Micronesia – or the Federated States of Micronesia – is a collection of more than 600 islands in the heart of the Pacific Ocean. It’s one of the world’s smallest nations, with a landmass smaller than Luxemburg, but as a region, it spans more than 1,801 miles (2,900 kilometres) and crosses five time zones. Intrigued by this pint-sized country? Here’s a handful of quirky trivia and interesting facts about Micronesia that might just come in handy at your next pub quiz.
Interesting facts about Micronesia
1. It’s home to the world’s only ancient city built on a coral reef
The UNESCO-listed Nan Madol is a collection of more than 100 islets off the southeast coast of Pohnpei. Built between 1200 and 1500 CE, it’s the only ancient site built on a coral reef in the world. The basalt and coral bouldered islets are home to the remains of stone palaces, temples, tombs and residential homes dating back over 1000 years.
Experts believe these were the ceremonial centre of the Saudeleur dynasty, a thriving period in Pacific Island culture.
2. Micronesia is home to the world’s largest crabs
Mogmog is a tiny Micronesian island located 2,000 km north of Papua New Guinea. It’s home to the largest terrestrial arthropods (crabs) in the world, which have a leg span of 3ft (0.9 metres) and can crush coconuts with their pincers.
In 2010, an Australian family was shipwrecked on Mogmog when their yacht ran aground in storm in a real-life Swiss Robinson scenario. They spent six months on the island while they fixed their boat. There’s even a book about it.
3. Stone money is an extremely big deal in Micronesia
In Yap, you’ll find hundreds of huge rock disks scattered across the island. These stones, known as rai stones, are treasured by native inhabitants and serve as Yapese stone money. They have been used as a form of currency for centuries even though many of the stones are too heavy to move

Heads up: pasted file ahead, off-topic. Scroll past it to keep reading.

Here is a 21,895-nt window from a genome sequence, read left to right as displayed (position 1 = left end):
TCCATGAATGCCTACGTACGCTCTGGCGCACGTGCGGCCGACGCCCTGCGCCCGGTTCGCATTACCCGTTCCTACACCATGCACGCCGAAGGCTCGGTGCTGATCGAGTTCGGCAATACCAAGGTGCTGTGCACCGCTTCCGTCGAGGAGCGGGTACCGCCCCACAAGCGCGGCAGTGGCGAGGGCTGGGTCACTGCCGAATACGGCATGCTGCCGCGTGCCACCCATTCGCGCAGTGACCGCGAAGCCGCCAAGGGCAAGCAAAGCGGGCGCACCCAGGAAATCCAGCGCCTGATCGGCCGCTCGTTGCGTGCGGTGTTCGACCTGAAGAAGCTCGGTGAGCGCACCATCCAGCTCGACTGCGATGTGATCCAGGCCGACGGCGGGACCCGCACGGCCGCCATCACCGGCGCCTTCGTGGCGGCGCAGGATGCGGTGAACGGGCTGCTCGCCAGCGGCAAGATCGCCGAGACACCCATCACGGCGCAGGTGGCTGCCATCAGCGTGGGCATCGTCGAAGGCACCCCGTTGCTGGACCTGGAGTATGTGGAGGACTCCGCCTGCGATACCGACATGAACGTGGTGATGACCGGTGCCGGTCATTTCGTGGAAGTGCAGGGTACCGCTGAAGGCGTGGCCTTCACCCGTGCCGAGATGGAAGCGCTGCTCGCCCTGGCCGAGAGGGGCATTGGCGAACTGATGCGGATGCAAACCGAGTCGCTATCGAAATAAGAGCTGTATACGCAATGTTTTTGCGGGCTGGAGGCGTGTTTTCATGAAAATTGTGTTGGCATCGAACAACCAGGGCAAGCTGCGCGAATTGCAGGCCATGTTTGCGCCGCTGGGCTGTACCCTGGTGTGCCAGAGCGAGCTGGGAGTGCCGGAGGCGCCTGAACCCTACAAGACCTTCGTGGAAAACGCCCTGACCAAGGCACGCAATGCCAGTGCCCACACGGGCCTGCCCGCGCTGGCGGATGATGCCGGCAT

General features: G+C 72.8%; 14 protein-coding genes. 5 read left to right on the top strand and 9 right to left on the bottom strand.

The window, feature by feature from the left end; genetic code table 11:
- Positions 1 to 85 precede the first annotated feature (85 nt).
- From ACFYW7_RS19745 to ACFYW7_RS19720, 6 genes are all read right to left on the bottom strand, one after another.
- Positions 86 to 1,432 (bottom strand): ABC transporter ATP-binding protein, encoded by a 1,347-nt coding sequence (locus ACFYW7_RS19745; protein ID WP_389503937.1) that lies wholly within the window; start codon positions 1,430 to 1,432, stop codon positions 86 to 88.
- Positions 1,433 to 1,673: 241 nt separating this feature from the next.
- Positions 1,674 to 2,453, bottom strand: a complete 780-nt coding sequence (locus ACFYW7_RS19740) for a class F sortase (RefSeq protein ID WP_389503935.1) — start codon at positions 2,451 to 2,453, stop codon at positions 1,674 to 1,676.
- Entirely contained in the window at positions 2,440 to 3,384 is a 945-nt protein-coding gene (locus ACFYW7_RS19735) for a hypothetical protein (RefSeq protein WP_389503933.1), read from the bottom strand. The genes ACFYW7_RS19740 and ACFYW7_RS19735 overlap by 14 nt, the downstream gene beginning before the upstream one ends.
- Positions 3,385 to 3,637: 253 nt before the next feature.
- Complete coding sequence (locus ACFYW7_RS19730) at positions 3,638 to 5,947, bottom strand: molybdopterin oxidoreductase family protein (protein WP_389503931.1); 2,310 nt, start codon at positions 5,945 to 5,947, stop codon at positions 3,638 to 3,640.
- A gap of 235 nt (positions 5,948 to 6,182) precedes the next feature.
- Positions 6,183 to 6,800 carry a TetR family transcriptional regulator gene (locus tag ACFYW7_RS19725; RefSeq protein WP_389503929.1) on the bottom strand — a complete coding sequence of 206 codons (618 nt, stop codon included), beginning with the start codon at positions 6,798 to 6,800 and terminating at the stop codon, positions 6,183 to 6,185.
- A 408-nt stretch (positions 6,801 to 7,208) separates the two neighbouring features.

Every year islands hold the Homecoming Festival or ‘Taste of Yap’, which includes a stone money ceremony, canoe building and traditional dancing.
4. It has a long history of colonisation
Micronesia was colonised by Spain in 1886 then sold the islands to Germany in 1899. Japan took control of the islands in 1914 and occupied them until 1944, when American forces seized them.
The islands were a major battleground during World War II. Between 1942 and 1943, US submarines cut off supplies between the islands and Japan and regular bombing raids began soon after. From 1947 until 1986, Micronesia was part of the Trust Territory of the Pacific Islands (TTPI), a United Nations trust territory administered by the USA.
5. Micronesia offers some of the best wreck diving in the world
Chuuk is one of the wreck diving capitals in the world. In Truk Lagoon alone there are more than 60 shipwrecks of Japanese warships destroyed by American forces in 1944. For the most part, diving around Micronesia’s wrecks is safe. However, in 2004, a World War II shipwreck — the USS Mississinewa — resurfaced and began to leak the aviation fuel that it had been transporting.
6. It’s home to the longest-running humanitarian airlift in the world
Micronesia’s annual Operation Christmas Drop has taken place every year since 1952, making it the longest-running airlift ever. Every year, the US Air Force parachutes donated gifts and humanitarian supplies to the tiny dotted islands. It takes place at the Anderson Air Force Base in Guam. Hundreds of civilian volunteers in Guam and Japan help the effort too. The flights usually take place over a week or so in early December and deliver around 40,000 pounds of supplies. Legend has it that the crew of an Air Force B-29 spotted islanders waving from the island of Kapingamarangi and, feeling festive, the crew decided to gather up a few items and drop the bundle to happy islanders.
7. Micronesia has no standing army
Micronesia is one of just 22 countries in the whole world without a standing army.
Instead, the USA provides aid and is responsible for Micronesia’s defence in return for military bases across the islands.